Swales, Martin, ed. German Poetry: An Anthology from Klopstock to Enzensberger. Cambridge, U.K., and New York, 1987.
Hilliard, Kevin. Philosophy, Letters, and the Fine Arts in Klopstock's Thought. London, 1987.
Hilliard, Kevin, and Katrin Kohl, eds. Klopstock an der Grenze der Epochen. Mit Klopstock-Bibliographie 1972–1992. Berlin and New York, 1995.
——. Rhetoric, the Bible, and the Origins of Free Verse: The Early "Hymns" of Friedrich Gottlieb Klopstock. Berlin and New York, 1990.
Lee, Meredith. Displacing Authority: Goethe's Poetic Reception of Klopstock. Heidelberg, 1999.
Stephan K. Schindler
Friedrich Gottlieb Klopstock
Friedrich Gottlieb Klopstock
Friedrich Gottlieb Klopstock (1724-1803) was the first modern German poet and the forerunner of Goethe. Klopstock's Iyrical poetry reveals the timelessness of his great genius.
Friedrich Gottlieb Klopstock was born at Quedlinburg in Lower Saxony on July 2, 1724. From 1739 to 1745 he attended the Protestant School of Schulpforta, renowned for sound training in classics; from autumn 1745 to Easter 1746 he went to Jena University; and from Easter 1746 to 1748 he studied theology at Leipzig University.
The first three cantos of Klopstock's Messias (inspired by John Milton) appeared in 1748 in the fourth volume of the Bremer Beiträge. Messiasis a landmark in modern German writing: It destroyed Johann Christoph Gottsched's supremacy; it opened a new literary movement; and it made Klopstock world-famous.
Though Klopstock was not the first to strike a passionately lyrical and religious note in modern German poetry, he, with the proud surety of a born genius, ennobled the new High German lyrical language and hexametric verse form with dignity, grandeur, lofty themes, and emotions. Not since the days of Walther von der Vogelweide, Wolfram von Eschenbach, and Gottfried von Strassburg (perhaps with the exception of Johann Christian Günther) had a German poet felt the divine mission of his creative work so intensely. Johann Wolfgang von Goethe, in Book X of Poetry and Truth, refers to the miraculous ascendancy of Klopstock as the author of the Messias and the "enthusiastic" odes. Klopstock's hexameters are not based on quantitative meter but are almost naturally adapted to German speech. His fragment Ü ber Sprache und Dichtkunst deals with the peculiar nature of the hexameter, by no means alien to German expression.
From 1748 to 1750 Klopstock was a tutor in Langensalza. From July 1750 to February 1751 he was Johann Jakob Bodmer's guest in Switzerland. Since they had little in common, a breach in their friendship was unavoidable.
In 1750 Klopstock composed the ode Der Zürchersee. This poem is not only enthusiastic feeling or description or meditation; all those expressions are blended into a unique artistic entity which mysteriously hovers between nature description and lyrical emotion and which foreshadows Goethe's dynamic Sturm und Drang (Storm and Stress) language.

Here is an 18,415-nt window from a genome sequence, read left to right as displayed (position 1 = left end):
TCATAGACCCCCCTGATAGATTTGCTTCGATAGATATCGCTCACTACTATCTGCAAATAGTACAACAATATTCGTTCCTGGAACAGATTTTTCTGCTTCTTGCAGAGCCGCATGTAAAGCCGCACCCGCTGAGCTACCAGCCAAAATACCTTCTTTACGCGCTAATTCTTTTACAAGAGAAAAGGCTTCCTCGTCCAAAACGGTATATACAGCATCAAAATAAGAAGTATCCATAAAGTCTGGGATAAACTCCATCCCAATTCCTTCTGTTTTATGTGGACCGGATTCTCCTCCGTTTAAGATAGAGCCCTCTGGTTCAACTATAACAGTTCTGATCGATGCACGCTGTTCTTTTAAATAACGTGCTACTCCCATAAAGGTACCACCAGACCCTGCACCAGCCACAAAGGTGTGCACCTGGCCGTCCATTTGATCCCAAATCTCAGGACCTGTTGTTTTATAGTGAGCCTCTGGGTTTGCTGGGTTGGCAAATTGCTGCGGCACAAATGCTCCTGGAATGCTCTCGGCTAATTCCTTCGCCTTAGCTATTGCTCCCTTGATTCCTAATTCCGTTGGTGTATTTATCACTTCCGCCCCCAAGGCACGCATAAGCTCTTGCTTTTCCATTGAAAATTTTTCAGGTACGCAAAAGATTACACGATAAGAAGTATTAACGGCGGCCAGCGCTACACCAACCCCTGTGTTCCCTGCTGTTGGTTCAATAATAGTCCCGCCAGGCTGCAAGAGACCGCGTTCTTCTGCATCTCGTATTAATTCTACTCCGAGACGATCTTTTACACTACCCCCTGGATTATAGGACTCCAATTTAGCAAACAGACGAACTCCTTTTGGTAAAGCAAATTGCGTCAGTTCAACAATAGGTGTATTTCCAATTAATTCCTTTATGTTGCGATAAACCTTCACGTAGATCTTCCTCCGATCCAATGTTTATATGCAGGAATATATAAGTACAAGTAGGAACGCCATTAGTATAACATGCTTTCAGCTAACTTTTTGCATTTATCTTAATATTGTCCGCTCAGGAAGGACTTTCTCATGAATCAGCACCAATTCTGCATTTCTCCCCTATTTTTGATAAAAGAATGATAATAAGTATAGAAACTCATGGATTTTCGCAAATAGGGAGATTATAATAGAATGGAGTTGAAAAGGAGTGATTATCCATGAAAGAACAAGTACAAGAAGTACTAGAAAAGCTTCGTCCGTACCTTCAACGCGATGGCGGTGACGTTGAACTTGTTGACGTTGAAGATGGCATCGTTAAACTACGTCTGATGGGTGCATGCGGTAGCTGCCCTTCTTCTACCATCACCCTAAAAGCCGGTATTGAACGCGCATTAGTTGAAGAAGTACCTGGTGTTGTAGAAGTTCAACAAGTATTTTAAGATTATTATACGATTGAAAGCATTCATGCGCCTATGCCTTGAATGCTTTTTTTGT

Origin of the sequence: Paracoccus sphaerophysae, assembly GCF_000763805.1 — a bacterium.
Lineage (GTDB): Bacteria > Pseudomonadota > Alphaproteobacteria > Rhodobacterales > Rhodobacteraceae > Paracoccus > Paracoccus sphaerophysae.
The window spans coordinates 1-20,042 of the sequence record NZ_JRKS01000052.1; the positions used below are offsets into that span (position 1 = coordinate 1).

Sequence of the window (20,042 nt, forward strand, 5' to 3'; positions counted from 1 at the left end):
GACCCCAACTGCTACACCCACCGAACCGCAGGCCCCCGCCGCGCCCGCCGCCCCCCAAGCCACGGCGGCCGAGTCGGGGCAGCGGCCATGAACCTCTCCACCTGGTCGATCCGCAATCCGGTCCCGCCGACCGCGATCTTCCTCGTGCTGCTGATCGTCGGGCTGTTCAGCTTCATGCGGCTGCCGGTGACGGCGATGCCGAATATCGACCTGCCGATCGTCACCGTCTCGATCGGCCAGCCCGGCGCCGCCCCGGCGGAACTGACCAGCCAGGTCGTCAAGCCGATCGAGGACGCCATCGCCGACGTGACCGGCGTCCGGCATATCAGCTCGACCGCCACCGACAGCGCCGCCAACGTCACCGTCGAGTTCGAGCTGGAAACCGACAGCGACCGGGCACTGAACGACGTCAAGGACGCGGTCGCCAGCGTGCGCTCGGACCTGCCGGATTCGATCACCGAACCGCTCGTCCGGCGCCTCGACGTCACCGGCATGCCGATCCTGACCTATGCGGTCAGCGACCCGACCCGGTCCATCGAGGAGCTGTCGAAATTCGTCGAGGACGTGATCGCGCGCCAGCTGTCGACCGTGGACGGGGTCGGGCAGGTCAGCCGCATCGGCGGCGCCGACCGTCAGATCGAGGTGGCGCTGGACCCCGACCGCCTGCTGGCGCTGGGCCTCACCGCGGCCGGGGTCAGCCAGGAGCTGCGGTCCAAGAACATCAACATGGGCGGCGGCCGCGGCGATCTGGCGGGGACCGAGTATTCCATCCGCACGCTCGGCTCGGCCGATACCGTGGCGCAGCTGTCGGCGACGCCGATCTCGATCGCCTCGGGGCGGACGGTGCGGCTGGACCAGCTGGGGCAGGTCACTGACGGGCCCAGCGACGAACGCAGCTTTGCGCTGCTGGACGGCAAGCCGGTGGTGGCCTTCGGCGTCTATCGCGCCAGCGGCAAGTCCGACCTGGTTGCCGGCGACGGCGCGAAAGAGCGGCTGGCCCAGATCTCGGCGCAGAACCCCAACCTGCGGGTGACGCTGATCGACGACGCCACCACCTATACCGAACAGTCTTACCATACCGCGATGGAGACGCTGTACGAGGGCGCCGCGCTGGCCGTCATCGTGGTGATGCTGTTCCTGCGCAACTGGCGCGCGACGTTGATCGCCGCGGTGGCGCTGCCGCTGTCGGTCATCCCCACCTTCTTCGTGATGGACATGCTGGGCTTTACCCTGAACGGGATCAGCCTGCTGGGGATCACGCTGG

After leaving Switzerland, Klopstock went to Quedlinburg, Hamburg, and finally Copenhagen (1751-1770) at the invitation of the Germanophile Danish king Frederick V. During these years he wrote Der Tod Adams (1757); Vaterländische Oden (1764-1768); volumes 1, 2, and 3 (altogether 15 cantos) of the Messias; and Hermanns Schlacht (1769), one of three semidramatic scenes (Bardiete) dealing with the destiny of Arminius. The other two Bardiete were Hermann und die Fürsten (1784) and Hermanns Tod (1787). In 1754 he married Meta Möller, who died 4 years later.
The grandiose dithyramb Die Frühlingsfeier, a lyrical rendering of a tempest, was originally composed in "free verse" (spring 1759). Goethe refers to it in Werther (letter of June 16). As in the Zürchersee ode, here, too, is a happy blending of reflection, lyrical emotion, and biblical images in the dynamic language of Sturm und Drang. In the end, heaven and earth unite in a mystic union, and the rainbow of peace rises over the horizon. These two poems mentioned are among the most inspired lyrical expressions in the German language.
The year 1773 witnessed the publication of Gottfried August Bürger's Lenore, Goethe's Götz von Berlichingen, and Johann Gottfried von Herder's edition of Von deutscher Art und Kunst. By the time the complete Messias (20 cantos, 1773) and Die deutsche Gelehrten-Republik (1774), based on a plan for the foundation of an academy of science, appeared, Klopstock had outlived his own fame.
From 1770 to 1803 Klopstock lived in Hamburg. After enthusiastically becoming an honorary French citizen in 1792 and at first intensely welcoming the French Revolution, he became disappointed and shocked by its aftermath. Klopstock died in Hamburg on March 14, 1803.
Klopstock is discussed in August Closs, The Genius of the German Lyric (1938; 2d ed. rev. 1962); Siegbert Salomon Prawer, German Lyric Poetry: A Critical Analysis of Selected Poems from Klopstock to Rilke (1952); and Richard Kuehnemund, Arminius, or the Rise of a National Symbol in Literature, from Hutten to Grabbe (1953). Recommended for background are Jethro Bithel, ed., Germany: A Companion to German Studies (1932; 5th ed. rev. 1955); Werner P. Friederich, An Outline-history of German Literature (1948; 2d ed. 1961); H. B. Garland, Storm and Stress (1952); Eric Albert Blackall, The Emergence of German as a Literary Language, 1700-1775 (1959); and Ernest L. Stahl and W. E. Yuill, eds., Introductions to German Literature, vol. 3: German Literature of the 18th and 19th Centuries (1970). □